Hodge on Health

City High alumna Jessica Hodge coaches the girls cross country team on running and health

Coach Hodge adding bananas to her smoothie.

Ever since she was a teenager, Jessica Hodge has loved running. As a City High student, she ran on the cross-country team, and later went on to the University of Iowa. Now returning as an adult, Hodge is one of the girls cross-country coaches. 

“I coach because I love to teach and I love kids,” said Hodge.“I love to be someone that can explain something that I love and put that into someone else’s life. I coach running because I have found a lot of joy in it and it’s taught me a lot about life.” 

Throughout her life, Hodge has always been active. Being a multi-sport athlete for soccer and running, she developed a love for both. When she quit soccer and continued to run in track and cross-country, she realized how much she loved to run. 

“It’s the thing that I do; everyone has that thing that brings them joy and mine has been running,” Hodge said. “I enjoy my days off but I know that it’s a part of the whole process of running. I love that about it. I love that it’s a journey.”

Since Hodge is a coach, she set goals for the team not only physically, but emotionally. She made it a priority to encourage positive attitudes to make practices more productive. 

“I want the girls to look forward to practice, to look forward to seeing their coaches and teammates and going on a run. I want there to be positivity every day,” Hodge said. 

Oftentimes, a runner’s biggest challenge or competition is themselves. Running is as much a mental sport as a physical sport. Even with an amazing time, a runner can still feel bad about their race.

“I want each individual runner to be able to leave their race saying, ‘I went as far as I could, I dug as deep as I could go and I emptied the tank,’”  Hodge said. “The goal is to never be, ‘Eh, OK,’ because that’s not the point. The point is to work your butt off.”

Hodge went on to play soccer in college, where nutrition played a bigger part in her experience. However, there is a fine line between unhealthy and healthy lifestyles. 

“They definitely talk about nutrition in college. That’s why I started to really care about it. When I quit soccer, I didn’t have that exercise, so I started to use eating as a way to stay extra healthy. Then I abused healthy eating,” Hodge said. “When it looked like I was eating extremely healthy, I actually wasn’t because it was too healthy. All I thought about was food. It was exhausting. I was never satisfied with myself.”

Hodge now lives by the mantra ‘food is fuel:’ When used in the right way, food can help fuel athletes or non-athletes. To get to that mindset, it took Hodge a lot of growth and work.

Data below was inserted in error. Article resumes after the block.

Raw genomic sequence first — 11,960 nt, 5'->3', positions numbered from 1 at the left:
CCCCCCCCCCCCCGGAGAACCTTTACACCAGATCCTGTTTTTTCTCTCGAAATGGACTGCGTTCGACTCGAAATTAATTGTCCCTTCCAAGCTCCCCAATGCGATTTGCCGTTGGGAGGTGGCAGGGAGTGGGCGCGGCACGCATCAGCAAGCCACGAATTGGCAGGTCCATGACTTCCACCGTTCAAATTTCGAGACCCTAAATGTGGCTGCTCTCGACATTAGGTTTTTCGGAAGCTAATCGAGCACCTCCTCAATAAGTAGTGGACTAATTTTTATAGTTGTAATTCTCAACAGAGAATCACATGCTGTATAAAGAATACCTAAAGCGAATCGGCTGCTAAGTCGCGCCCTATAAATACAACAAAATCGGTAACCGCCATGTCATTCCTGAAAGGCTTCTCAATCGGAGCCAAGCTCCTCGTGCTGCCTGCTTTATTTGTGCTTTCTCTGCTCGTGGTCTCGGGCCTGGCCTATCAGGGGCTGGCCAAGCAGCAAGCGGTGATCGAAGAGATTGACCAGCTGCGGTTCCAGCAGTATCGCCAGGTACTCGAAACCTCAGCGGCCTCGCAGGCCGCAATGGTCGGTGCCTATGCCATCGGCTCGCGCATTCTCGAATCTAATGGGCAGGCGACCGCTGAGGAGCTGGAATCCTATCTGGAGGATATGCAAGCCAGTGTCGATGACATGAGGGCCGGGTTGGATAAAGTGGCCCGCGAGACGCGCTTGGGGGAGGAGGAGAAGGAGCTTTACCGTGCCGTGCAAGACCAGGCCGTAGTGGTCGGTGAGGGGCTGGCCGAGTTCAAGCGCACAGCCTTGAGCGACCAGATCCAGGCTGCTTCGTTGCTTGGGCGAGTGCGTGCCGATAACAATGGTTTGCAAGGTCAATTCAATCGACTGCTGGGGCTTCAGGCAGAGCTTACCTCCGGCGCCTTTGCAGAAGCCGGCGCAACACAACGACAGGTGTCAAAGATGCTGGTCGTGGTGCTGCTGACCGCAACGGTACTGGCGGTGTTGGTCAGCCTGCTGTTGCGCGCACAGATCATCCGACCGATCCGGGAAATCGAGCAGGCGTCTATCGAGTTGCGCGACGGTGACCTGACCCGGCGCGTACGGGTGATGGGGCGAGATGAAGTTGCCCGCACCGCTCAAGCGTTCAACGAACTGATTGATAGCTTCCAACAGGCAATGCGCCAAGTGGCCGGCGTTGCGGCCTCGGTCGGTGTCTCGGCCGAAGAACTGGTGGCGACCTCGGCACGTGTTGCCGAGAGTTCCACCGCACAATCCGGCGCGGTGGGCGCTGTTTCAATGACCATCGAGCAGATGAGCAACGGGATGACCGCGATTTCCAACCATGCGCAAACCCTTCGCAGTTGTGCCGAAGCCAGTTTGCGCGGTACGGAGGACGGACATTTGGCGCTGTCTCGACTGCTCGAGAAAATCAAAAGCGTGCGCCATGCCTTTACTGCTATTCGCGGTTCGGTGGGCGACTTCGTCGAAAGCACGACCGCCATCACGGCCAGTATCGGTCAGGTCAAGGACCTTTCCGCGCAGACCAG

“I love eating to perform, and to fuel my body. I don’t like eating to necessarily reward my body or restrict it. It’s more about ‘food is your fuel,’” she said.

Being a coach on the girls cross-country team, she has influenced many athletes in a positive way. 

“I had her as a coach in seventh grade,” said Rowan Boulter ‘22.  “She is an inspiration to me because back then I did soccer and hearing about how she did soccer and cross-country in high school, I related to her. She makes you feel good about yourself, and she’s a great role model.” 

Through experience, Hodge has found that eating well improves any athlete’s performance. 

“Nutrition is one of the top three most important things for any person that’s not even an athlete. Nutrition heals you from the inside out,” she said. “It’s going to help your performance, no matter what,”

Usually as runners get older, their times get slower, but that has not been the case for Hodge. Even after having a baby, she has seen better time results with running. 

“I’m realizing that I want my son–or future kids, for that matter–to know they can eat what they want, and that they’re going to be OK, that people are still going to love them,” Hodge said. 

Hodge’s times have gone from a 20:14 5K in high school to a 18:12 5K now. She ran at the Nike Cross Nationals and the Roy Griak Invitational in high school and has run in the Boston and Chicago Marathons since graduating. 

“Ever since I found this truly balanced lifestyle, I’m faster than I’ve ever been,” Hodge said.

Hodge has tried to teach the athletes her experiences with running and nutrition to help them with not only their sport, but also their lives. 

“Jess has impacted me a lot,” said Lucy Corbin ‘22.  “She made it important for us to know that food is fuel and you need it. She has shown us that you should eat what you want to eat, and you shouldn’t have to put restrictions on food.”

Hodge learned the hard way about how nutrition affects the human body. Now Hodge shares her knowledge with girls on the cross-country team.

“[Nutrition] went from controlling me, to now…I feel so much more freedom and ability to eat what I want,” Hodge said.